Review: Blairs Q Heat Blair’s Wasabi Green Tea
Blair’s Wasabi Green Tea offers a lot you won’t find in most [tag]hot sauces[/tag]. Like [tag]Wasabi[/tag] Rhizome. And Green Tea. That bit of truism aside, I was quite excited to give it a try. I love sushi, and wasabi, even the from powder artificial stuff that most sushi joints serve. And since most anything Blair touches turns to culinary goodness, I was anxious to give his creation a try.
Ingredients: Purified Water, soybean oil, jalapeno chilies, cane sugar, white vinegar, fresh tomatillos, Wasabi Rhizome, salt, lime juice, cilantro, ginger, mustard powder, green tea leaf, vitamin C, garlic powder, onion powder, turmeric and citric acid
Now, I must say that I’ve never had real Wasabi Rhizome before, so that alone was worth the experience of trying Blair’s Q heat. If you don’t know the difference, most wasabi served in restaurants is a mixture of horseradish and food coloring. It’s a testament to Blair’s commitment to the quality of his Q heat line that he chose to use the much more expensive and difficult to come by vegetable, Wasabi Rhizome.
On First Taste
Blair’s Wasabi Green Tea has a distinct wasabi flavor, but it’s much milder than what I’m used to. For all the ingredients in the label, there’s not a ton of complexity that I can taste, mostly wasabi and some spices. I couldn’t detect the jalapenos or ginger at all.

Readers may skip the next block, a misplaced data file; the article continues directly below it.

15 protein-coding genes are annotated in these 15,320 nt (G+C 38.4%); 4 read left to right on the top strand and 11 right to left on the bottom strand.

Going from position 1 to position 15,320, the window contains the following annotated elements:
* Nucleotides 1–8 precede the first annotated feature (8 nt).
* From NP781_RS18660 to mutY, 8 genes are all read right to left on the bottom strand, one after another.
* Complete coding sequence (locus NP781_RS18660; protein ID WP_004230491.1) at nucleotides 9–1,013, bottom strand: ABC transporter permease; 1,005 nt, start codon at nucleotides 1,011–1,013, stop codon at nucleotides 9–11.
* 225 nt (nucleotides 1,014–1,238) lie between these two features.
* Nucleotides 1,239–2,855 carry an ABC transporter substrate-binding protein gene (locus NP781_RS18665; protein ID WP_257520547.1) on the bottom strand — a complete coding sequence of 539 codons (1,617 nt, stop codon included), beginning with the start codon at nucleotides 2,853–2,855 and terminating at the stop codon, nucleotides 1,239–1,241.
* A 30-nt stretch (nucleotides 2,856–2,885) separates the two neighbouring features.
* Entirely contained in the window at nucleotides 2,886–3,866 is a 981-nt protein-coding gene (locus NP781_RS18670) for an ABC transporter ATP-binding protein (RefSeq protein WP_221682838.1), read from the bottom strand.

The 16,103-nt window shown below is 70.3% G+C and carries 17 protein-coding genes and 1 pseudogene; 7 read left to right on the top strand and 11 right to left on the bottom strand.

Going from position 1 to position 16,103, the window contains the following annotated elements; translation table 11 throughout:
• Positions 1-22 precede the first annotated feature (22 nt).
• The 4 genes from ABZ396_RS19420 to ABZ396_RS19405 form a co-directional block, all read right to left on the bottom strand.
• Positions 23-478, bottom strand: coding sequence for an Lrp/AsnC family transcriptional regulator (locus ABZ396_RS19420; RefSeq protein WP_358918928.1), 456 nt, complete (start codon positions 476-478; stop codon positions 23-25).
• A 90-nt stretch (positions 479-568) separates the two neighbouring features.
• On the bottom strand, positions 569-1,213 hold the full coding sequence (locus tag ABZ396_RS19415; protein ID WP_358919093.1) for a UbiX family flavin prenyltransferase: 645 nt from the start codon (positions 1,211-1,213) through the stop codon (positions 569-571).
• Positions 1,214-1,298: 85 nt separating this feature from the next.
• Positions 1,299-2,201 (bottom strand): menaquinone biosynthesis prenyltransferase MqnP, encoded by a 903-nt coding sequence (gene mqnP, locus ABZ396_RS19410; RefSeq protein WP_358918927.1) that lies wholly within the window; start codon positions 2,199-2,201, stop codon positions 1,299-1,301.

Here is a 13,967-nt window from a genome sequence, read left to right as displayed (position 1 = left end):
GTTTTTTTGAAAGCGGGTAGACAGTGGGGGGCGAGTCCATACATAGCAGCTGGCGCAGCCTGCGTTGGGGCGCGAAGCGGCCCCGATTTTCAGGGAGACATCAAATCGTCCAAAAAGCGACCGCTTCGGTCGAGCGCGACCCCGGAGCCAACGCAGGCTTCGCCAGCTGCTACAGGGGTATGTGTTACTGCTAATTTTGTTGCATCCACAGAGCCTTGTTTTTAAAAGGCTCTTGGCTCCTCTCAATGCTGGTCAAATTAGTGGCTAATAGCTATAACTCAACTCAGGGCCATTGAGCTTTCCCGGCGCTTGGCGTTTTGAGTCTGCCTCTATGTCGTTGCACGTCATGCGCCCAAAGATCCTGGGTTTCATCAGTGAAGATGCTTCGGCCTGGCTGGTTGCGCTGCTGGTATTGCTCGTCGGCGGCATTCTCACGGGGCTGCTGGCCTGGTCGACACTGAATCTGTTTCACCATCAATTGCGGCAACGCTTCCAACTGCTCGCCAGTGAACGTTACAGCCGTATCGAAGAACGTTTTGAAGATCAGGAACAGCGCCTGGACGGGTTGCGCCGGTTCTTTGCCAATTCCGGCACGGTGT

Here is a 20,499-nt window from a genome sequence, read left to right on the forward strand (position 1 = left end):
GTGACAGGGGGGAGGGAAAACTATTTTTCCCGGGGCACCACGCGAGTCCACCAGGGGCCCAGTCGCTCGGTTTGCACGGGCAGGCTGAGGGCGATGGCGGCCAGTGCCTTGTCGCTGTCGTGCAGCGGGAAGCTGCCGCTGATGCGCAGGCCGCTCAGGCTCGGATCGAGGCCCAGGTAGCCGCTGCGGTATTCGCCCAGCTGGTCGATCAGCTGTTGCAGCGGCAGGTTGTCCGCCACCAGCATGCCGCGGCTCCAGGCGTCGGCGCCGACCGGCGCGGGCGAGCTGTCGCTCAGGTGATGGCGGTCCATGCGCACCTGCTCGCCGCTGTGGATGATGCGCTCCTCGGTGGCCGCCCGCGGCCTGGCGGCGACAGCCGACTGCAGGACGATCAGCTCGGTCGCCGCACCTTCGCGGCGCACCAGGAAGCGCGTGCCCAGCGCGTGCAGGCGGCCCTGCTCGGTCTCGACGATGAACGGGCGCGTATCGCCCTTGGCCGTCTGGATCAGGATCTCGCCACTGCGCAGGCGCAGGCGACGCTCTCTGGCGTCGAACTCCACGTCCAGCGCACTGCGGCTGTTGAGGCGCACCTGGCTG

The taste and makeup of Blair’s Wasabi Green Tea seemed custom made on sushi, so I put it on some take out California rolls.
This sauce was a very good replacement for regular wasabi, offering very good, smooth flavor. It lacked much of the pungent horseradish burn I’m used to, though I’ve heard that’s a characteristic of wasabi rhizome over the fake stuff.
All in all, this is a pretty good sauce, especially on sushi. Other than fish, though, I have a hard time thinking of places to use it.
Overall Rating: 8.4 out of 10